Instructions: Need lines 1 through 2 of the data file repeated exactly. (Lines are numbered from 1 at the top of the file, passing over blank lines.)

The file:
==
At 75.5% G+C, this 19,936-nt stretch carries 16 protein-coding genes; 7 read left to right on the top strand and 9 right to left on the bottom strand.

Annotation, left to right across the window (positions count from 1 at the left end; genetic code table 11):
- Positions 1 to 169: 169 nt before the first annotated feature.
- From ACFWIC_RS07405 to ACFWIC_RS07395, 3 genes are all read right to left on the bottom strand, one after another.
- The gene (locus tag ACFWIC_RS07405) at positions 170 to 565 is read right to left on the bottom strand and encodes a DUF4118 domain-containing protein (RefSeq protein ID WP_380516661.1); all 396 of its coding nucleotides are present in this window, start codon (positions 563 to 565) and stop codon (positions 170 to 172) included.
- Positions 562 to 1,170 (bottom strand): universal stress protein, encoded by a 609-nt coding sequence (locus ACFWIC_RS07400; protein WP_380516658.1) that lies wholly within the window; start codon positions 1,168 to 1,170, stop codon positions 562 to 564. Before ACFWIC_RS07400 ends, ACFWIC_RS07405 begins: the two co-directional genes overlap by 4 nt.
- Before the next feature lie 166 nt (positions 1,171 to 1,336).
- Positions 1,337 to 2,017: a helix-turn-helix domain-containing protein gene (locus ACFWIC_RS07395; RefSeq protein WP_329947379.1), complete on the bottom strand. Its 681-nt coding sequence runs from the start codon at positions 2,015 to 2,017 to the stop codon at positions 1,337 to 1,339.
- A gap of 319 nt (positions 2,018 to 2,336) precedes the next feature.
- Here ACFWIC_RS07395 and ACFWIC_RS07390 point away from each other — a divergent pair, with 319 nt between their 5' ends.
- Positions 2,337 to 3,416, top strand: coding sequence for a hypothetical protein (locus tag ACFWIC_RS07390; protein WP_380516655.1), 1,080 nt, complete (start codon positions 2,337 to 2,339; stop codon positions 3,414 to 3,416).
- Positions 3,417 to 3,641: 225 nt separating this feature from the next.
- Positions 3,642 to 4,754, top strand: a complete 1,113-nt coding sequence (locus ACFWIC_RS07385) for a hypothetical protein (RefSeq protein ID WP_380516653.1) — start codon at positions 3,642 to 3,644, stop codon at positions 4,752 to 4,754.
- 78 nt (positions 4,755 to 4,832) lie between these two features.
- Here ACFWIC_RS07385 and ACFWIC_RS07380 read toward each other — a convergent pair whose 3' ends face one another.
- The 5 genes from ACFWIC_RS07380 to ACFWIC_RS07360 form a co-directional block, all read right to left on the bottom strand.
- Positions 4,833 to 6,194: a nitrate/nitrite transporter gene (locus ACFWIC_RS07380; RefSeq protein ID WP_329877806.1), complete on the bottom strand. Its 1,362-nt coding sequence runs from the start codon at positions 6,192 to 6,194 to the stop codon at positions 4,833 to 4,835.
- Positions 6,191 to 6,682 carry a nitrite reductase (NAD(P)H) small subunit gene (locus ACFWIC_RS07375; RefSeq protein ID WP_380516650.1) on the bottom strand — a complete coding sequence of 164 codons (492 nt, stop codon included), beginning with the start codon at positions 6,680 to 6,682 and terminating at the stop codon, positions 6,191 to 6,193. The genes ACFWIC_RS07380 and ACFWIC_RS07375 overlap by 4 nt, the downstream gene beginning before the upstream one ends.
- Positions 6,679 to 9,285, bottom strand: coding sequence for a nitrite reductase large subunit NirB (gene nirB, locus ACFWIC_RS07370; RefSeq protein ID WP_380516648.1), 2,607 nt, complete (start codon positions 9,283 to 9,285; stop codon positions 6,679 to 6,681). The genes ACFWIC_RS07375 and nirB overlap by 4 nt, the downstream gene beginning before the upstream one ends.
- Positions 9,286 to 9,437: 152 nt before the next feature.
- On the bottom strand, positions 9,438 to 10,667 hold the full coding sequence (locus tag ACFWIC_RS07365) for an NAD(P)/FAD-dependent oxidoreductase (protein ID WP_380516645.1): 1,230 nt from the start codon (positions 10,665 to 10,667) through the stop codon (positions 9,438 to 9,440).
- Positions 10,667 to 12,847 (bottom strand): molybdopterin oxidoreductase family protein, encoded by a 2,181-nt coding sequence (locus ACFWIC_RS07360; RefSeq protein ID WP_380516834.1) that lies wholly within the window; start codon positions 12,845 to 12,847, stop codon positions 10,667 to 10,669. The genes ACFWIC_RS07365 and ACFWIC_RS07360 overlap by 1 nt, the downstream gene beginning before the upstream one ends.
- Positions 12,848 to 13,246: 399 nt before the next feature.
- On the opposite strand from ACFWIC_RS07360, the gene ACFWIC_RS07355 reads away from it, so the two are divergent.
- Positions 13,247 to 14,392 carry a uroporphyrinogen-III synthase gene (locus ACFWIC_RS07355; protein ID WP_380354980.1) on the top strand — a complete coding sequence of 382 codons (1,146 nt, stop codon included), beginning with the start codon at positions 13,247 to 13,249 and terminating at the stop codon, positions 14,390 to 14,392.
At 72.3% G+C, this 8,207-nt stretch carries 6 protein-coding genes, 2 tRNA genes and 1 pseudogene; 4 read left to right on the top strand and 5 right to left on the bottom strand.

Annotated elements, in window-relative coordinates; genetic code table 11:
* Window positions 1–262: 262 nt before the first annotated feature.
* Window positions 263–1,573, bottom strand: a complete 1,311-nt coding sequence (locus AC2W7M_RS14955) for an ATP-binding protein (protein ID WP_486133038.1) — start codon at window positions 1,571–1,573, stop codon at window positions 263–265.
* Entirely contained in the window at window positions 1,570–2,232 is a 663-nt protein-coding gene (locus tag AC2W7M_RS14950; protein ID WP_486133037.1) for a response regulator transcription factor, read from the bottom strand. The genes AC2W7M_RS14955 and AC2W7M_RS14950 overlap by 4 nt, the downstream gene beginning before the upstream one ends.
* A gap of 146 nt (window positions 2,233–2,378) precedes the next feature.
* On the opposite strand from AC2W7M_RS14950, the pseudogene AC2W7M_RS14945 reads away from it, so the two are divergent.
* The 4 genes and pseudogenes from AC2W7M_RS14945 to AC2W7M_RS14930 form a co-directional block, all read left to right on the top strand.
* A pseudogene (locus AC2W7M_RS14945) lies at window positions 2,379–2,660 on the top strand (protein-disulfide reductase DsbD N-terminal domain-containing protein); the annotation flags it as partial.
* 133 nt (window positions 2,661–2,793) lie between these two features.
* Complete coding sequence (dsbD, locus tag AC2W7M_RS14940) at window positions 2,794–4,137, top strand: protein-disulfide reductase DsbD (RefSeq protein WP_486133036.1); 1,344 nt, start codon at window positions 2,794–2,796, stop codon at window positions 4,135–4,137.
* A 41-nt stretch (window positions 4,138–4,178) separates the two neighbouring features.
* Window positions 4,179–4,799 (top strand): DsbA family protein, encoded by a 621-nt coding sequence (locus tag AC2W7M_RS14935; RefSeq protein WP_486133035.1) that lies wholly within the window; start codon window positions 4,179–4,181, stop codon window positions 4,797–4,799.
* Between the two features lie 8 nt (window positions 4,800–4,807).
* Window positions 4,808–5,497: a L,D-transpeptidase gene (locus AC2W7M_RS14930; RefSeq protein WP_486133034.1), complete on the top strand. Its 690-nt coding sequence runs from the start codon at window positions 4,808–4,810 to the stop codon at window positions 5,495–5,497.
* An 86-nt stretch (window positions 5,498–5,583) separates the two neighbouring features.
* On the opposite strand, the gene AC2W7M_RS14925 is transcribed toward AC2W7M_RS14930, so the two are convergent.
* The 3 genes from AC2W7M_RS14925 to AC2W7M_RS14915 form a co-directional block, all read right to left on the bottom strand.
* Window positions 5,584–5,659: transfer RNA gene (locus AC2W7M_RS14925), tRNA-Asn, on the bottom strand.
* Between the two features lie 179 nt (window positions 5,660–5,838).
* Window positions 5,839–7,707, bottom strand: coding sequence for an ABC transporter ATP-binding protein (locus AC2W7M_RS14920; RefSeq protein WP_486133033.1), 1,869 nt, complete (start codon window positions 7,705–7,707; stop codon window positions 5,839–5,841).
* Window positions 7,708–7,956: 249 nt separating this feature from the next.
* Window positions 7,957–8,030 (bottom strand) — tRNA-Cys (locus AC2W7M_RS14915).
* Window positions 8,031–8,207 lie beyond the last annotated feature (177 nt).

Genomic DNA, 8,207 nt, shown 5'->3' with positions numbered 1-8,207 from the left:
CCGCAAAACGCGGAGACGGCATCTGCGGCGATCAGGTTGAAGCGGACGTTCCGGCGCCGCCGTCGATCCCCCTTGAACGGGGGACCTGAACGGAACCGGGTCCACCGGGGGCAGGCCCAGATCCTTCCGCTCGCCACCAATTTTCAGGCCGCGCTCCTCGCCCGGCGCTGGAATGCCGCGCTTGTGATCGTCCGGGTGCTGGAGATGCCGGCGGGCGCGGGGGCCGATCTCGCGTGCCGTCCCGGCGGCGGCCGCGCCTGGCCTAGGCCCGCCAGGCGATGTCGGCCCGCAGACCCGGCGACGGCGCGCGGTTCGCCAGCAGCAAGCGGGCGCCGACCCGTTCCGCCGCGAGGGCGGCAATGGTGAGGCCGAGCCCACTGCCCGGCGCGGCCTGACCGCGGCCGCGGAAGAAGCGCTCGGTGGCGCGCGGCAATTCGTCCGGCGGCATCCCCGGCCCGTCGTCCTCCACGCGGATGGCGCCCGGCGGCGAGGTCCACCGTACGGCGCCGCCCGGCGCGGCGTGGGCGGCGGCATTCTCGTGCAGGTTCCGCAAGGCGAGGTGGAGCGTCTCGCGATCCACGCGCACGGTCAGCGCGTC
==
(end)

At 75.5% G+C, this 19,936-nt stretch carries 16 protein-coding genes; 7 read left to right on the top strand and 9 right to left on the bottom strand.

Annotation, left to right across the window (positions count from 1 at the left end; genetic code table 11):